Images, Video and Written Feature by Finley P., Concordia Applied Journalism
What comes into your mind when you think of a dog and its owner? Do you think of a hunting dog, helping its owner track a deer? Do you think of an owner throwing a Frisbee, and the dog returning it to him or her? Or possibly you think of just a dog and its owner enjoying a Sunday on the couch. I will be exploring these thoughts, and people’s relationships with their dogs.
Simon F., once a Concordia student, owns two dogs. Usually when people own two dogs it is a good or bad thing, because some dogs don’t interact well. These dogs are very different. The oldest dog, Fluffy, is a poodle that is around nine or ten years old. His most recent companion, a Corgi named Sasha, is just three months old.
Simon, comparing the two pets, describes Sasha as being more worried about food than anything else. “He doesn’t really care about affection or attention,” says Simon. “He just cares about what’s going in his mouth.” In contrast, he describes Fluffy as very independent. “I feel like he’s like almost a real person.” Simon adds that Fluffy is very jealous of the attention that the new guy, Sasha is getting. Apparently, Fluffy would have tantrums where he would “just scream, just run outside.”
Simon’s relationship with animals isn’t limited to canines. He once had 3 chickens. As for one of the chickens, “he just ran through a hole, and we still can’t find him,” recalls Simon. This is where the family cat, Burger, enters the story. Burger used to live with Simon, and their relationship was very strong. Burger ate one of the chickens at birth and was re-homed so now Simon relies on his dogs for his main pet companionship.
Moritz B., a junior at Concordia, owns a dog named Teddy, who is almost two years old. Moritz, considering what is unique about his dog, states, “I think a lot of other dogs are extroverted[…] Teddy is pretty introverted”.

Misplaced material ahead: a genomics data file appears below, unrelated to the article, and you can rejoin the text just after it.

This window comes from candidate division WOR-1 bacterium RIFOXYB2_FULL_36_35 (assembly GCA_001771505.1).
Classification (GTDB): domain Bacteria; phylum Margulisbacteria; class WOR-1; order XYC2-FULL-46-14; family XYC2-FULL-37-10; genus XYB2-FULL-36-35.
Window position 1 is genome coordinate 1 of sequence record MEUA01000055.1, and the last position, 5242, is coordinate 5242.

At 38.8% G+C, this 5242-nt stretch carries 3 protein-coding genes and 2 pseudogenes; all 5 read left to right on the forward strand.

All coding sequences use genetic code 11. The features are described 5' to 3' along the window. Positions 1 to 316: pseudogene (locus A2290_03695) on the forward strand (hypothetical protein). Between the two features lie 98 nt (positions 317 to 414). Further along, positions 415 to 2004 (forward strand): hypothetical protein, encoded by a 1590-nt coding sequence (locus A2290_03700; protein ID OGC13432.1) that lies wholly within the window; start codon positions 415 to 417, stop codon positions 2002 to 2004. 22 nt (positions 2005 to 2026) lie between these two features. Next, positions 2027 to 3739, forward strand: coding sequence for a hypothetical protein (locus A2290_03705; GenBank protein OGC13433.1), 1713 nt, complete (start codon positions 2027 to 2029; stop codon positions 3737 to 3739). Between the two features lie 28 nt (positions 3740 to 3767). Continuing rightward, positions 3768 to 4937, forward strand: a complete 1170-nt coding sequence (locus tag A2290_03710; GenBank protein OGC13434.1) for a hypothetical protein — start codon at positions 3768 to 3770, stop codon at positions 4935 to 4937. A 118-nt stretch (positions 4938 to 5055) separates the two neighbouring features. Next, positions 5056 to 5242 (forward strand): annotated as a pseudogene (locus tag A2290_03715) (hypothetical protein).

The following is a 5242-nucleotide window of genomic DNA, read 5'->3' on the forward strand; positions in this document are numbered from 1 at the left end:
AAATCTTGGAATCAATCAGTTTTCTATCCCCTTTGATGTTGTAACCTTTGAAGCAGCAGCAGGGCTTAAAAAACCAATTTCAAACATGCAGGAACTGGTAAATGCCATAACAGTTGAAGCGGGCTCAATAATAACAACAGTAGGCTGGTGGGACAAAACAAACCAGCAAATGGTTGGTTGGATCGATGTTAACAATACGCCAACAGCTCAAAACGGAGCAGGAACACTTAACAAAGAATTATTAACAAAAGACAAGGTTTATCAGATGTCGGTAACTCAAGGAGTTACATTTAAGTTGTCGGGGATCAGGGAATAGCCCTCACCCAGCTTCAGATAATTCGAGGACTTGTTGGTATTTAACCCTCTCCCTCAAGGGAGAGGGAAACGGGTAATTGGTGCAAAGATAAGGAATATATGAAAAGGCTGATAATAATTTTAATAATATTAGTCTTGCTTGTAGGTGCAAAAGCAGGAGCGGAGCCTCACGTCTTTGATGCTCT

“Teddy perfers just sitting under the couch, and sleeping,” adds Moritz. He thinks that his dog’s habits are different from typical canines which are more active.
Apparently, Teddy has his preferences of humans. “He likes my mom most out of all of us,” says Moritz. "If we like get too close to my mom he’ll, like, freak out,” he says, adding, “he won’t bite, he’ll just growl”.
From the way Mortiz describes Teddy, it is clear that they share a strong connection. Despite being a street dog, Teddy is quite well behaved. “He never actually bit me,” says Moritz.
Teddy’s social pedigree is not an unusual story for families living in Shanghai. Moritz recalls that a family that lives close to Concordia found Teddy on the street and fostered him for a time. "He was, like, starving,” describes Moritz, “He was really skinny; he barely had any fur”. The family took care of the dog for around a month or two until a suitable family could be found.
Moritz recalls this first encounter: “As soon as I saw him, like, he was just really cute.” And the match was complete.
In this time of COVID-19 distancing, dogs can be our support animals. The stories of Teddy and Fluffy remind us that companionship can take a variety of forms – including furry ones.
See related story about Pets During Quarantine by another Concordia Journalist.
Finley P. is a student of Concordia Applied Journalism